banner ad

Class in horse racing gives punters the edge

February 22, 2019 | By More

One of my most important criteria in punting is identifying horses that have a class edge. Class in horse racing is an enigmatic characteristic that has occupied the minds of analysts since the 18th century.

The benchmark rating system only goes part way in defining it.

A horse that’s been competitive in Group company can have quite a bit more ability than you think. Such insight is the basis for betting on Melbourne Cup futures markets.

It can be significantly higher than those racing predominantly in Saturday class events.

This can play out in a number of scenarios.

Class horses often win races at unsuitable distances early in their preparation purely because of their superior ability.

Alternatively, horses can win lesser events after missing out in the big races.

If you can identify a unique pattern related to class, it may give you the edge when it comes to beating the market on a consistent basis.

Benchmark ratings system

The benchmark rating system makes it simpler to assess and handicap the different classes of horses.

A benchmark 80 and above, for example, has a class superiority over the opposition when it steps down to a benchmark 78.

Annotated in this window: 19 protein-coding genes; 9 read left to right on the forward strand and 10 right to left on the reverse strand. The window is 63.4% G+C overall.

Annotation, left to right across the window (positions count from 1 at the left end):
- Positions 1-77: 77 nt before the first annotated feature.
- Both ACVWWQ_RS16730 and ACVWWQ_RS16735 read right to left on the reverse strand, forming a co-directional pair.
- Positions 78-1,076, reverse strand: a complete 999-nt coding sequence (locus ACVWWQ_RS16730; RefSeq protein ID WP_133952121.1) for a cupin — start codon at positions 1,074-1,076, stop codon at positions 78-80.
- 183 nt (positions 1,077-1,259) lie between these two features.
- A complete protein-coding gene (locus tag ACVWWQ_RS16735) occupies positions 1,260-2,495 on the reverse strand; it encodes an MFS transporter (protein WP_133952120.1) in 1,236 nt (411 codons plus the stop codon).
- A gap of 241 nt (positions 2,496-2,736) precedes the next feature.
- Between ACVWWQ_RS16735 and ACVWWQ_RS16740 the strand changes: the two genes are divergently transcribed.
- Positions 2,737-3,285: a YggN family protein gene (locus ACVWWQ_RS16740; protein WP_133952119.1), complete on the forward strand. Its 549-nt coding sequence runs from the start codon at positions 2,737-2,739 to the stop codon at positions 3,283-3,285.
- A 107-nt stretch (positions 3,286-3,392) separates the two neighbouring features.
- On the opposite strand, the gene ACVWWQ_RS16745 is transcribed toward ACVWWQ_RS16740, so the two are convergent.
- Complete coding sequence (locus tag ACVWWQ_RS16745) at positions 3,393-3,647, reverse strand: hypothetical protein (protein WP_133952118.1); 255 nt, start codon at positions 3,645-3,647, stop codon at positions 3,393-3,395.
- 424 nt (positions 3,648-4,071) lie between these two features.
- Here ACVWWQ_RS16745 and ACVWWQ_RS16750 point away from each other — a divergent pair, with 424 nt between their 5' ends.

In a handicap, this horse would receive an arbitrary weight penalty.

It then becomes up to the punter to decide whether the horse appears underweighted or overweighted with respect to benchmark ratings.

It’s one of the most important considerations each year when trying to find the Melbourne Cup winner.

It is also important in what stage the horse is in its preparation.

This may result in different performance levels, outside of what the benchmark predicts.

Benchmarking is a measure of a horse’s overall performance level.

Whether the horse has a blistering turn of foot over a short period, for example, is not taken into consideration per se.

Characteristics of class in horse racing

Turn of foot is one example of a characteristic of class in horse racing where it can be of benefit, if the conditions are right.

A horse may carry additional weight as a result of the drop in class of the race.

The punter must then decide that other conditions of the race override this apparent disadvantage.

It is prudent for the punter to take on board all types of punting advice in order to find that edge.

For example, the predicted speed map of the race may suit the horse’s racing pattern.

At this point, the punter knows that the horse’s superior class will outweigh the burden of the extra kilos the horse must carry.

It pays to remember that, in most cases, class prevails.

Share this article:

Tags: , , ,

Category: Punting Advice

Comments are closed.